Time has been called on an historic building once famous for its role in Birmingham watch-making.
Timeworks, at 214-224 Barr Street, Hockley, goes under the hammer at Bigwood’s next auction, being held at Villa Park at 11am on Wednesday December 8.
Timeworks was once the home of one of the first and most influential, large scale manufacturers of machine-made gold and silver watches in England.
It was pioneered by William Ehrhardt and on his death in 1897 the factory had more than 400 employees, producing over 500 watches per week.
Ehrhardt was born and served his watch-making apprenticeship in Germany.
He came to England in 1851, wanting to start his own business but not in a traditional watch-making area and not with traditional watch-making workers. He wanted to use his own ideas without resistance from his employees or the local industry, and quickly realised that if the English watch trade was to compete with the cheaper Swiss and American mass-produced factory-made watches, it must become automated.
Hence, much of the output at the Timeworks was done using steam-powered machinery and an army of young women.
It worked for quite a while – it is thought the Ehrhardt firm survived until about 1924.
The three-storey Victorian building has a Grade A local listing and is described in the auction catalogue as being “of great character”.
Previously available at £550,000, the price has been slashed and the guide is now £250,000.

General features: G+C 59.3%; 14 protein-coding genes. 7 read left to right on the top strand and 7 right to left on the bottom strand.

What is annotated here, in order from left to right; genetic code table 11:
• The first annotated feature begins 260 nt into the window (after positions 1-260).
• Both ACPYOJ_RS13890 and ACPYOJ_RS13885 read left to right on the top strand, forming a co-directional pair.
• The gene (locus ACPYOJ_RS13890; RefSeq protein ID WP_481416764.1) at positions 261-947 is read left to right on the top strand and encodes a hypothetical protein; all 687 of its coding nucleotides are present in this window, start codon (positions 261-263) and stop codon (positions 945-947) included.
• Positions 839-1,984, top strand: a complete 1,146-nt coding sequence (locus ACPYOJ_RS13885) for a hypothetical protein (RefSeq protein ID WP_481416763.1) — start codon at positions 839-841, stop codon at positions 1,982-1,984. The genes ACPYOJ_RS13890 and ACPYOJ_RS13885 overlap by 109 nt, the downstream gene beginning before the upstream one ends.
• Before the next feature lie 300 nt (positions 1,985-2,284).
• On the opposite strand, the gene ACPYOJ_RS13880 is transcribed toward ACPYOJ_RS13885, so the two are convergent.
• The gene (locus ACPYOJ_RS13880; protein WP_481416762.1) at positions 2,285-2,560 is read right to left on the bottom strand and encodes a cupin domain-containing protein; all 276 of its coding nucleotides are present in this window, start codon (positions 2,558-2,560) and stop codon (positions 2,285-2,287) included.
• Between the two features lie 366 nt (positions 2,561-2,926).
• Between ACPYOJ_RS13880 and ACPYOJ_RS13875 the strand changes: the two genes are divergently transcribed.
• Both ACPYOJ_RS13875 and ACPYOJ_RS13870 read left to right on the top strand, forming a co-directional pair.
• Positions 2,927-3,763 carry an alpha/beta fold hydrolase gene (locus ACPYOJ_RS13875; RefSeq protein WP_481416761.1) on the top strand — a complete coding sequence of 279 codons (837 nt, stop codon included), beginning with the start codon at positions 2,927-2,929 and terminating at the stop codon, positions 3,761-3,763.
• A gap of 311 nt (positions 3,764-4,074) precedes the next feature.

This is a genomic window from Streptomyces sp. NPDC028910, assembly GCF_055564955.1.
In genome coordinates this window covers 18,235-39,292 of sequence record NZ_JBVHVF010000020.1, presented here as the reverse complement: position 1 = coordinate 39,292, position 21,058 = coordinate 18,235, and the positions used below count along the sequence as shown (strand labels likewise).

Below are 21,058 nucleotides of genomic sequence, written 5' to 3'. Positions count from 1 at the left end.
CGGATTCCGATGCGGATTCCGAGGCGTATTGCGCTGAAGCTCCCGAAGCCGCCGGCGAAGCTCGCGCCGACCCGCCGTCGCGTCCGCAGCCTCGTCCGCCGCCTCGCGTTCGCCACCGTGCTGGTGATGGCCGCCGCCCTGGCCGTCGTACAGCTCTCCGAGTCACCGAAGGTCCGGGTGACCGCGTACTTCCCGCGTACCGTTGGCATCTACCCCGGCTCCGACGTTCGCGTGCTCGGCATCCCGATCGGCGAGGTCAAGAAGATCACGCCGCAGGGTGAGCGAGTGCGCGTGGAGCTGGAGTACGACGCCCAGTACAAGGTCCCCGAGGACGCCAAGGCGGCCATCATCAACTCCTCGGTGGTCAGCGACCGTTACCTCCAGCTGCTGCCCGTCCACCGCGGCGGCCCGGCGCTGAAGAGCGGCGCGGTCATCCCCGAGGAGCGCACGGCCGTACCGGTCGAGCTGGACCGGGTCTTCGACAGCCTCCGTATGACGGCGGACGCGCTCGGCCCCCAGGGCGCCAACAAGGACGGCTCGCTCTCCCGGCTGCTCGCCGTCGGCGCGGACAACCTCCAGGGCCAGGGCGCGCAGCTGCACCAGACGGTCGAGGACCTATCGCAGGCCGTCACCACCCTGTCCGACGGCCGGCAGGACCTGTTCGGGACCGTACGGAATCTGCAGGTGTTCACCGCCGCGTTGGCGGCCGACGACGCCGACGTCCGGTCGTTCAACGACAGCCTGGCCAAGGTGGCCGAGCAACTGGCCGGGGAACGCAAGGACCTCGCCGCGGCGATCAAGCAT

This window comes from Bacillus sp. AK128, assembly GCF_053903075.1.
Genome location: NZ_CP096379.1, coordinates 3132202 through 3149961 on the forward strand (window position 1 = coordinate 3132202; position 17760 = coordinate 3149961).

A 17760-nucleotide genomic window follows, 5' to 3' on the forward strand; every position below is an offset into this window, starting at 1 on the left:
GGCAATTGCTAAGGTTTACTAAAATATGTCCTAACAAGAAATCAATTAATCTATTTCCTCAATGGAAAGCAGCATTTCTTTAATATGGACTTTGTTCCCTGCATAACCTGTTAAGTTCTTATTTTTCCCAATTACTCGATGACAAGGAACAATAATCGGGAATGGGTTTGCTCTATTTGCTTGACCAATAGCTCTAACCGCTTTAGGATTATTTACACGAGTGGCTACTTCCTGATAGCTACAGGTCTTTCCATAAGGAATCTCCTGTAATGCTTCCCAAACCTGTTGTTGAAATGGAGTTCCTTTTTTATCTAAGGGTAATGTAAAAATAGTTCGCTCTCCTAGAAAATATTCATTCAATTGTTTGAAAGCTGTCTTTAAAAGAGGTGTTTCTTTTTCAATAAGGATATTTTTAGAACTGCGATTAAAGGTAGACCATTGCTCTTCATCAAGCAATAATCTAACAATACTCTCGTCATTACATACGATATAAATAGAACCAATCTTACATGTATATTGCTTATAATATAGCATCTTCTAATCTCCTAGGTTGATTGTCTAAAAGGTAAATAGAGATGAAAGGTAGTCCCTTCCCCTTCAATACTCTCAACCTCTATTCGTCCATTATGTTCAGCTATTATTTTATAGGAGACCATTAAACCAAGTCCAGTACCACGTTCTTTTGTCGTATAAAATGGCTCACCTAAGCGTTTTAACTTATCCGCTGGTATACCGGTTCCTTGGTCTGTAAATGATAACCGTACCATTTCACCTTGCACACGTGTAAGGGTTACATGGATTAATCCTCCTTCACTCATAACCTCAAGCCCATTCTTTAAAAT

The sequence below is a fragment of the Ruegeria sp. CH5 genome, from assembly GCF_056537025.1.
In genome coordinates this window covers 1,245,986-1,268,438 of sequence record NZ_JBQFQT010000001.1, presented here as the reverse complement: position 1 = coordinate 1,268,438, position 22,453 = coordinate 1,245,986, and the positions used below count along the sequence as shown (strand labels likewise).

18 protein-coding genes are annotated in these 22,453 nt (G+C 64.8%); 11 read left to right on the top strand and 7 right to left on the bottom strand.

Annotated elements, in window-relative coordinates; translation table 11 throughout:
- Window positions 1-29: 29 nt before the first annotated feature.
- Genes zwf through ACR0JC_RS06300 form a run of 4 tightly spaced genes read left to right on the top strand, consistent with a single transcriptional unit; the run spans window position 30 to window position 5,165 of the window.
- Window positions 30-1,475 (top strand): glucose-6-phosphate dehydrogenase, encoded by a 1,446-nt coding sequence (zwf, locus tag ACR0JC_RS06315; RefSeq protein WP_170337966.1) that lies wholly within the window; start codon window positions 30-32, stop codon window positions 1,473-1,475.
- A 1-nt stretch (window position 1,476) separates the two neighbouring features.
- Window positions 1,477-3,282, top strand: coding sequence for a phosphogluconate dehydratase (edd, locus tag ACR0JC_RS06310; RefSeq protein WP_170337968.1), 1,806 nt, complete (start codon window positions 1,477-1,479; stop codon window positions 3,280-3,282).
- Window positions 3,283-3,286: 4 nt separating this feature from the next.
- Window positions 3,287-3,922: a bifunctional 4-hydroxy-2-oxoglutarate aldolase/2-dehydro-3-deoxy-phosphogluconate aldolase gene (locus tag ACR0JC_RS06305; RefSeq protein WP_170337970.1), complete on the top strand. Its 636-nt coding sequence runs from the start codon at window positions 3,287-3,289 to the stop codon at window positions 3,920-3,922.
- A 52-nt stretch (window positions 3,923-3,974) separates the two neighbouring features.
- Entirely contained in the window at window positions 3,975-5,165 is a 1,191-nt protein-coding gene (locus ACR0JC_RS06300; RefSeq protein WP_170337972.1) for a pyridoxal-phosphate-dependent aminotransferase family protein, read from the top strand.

Bigwood director Ian Tudor said one option could be to turn it into smaller suites for light manufacture or the media/web design sector.
It is joined in the auction by another historic property.
Unit 2, Astle Park, West Bromwich, a 10,000sq ft Grade II listed building, dates back to 1883.
It was originally new printing and publishing offices for Kenrick and Jefferson Ltd.
The guide price is in excess of £500,000 but it needs major refurbishment.
Coming right up to date, a former shop and one-time motor sales centre, 721-725 Stratford Road, Sparkhill, has got the locals excited.
It has a substantial forecourt and latterly was charging people to park their cars.
“It has the potential to be a little gold mine,” said Mr Tudor.
And he added: “The phones have hardly stopped with expressions of interest.”
The site has a guide price of £700,000-plus.
Also on at £700,000 is a freehold redevelopment or investment opportunity in Kenilworth.
Common Lane Industrial Estate extends to nearly 40,000sq ft. A small part is let to the Curves gym.
And then the auction features the now regular array of former pubs – brought low in the sector’s struggles to survive.
The Freebodies Tavern, 69 St John Street, Dudley, has a guide price of £200,000 and planning permission for 10 two-bedroom homes; the Hill Tavern, 72 Watson Green Road, Dudley, has a guide price in excess of £225,000 and is said to be ideal for residential development; while the Davy Lamp, Wardles Lane, Walsall, guide price in excess of £175,000, has plans drawn up for eight houses.
37 Sandon Road, Edgbaston, Birmingham, reflects another struggling sector – it is a former care home.
The 10-bedroom building has a guide price of £125,000 to £150,000.
For more information or to request a catalogue, contact Bigwood on 0121 456 2200 or go to www.bigwood.uk.com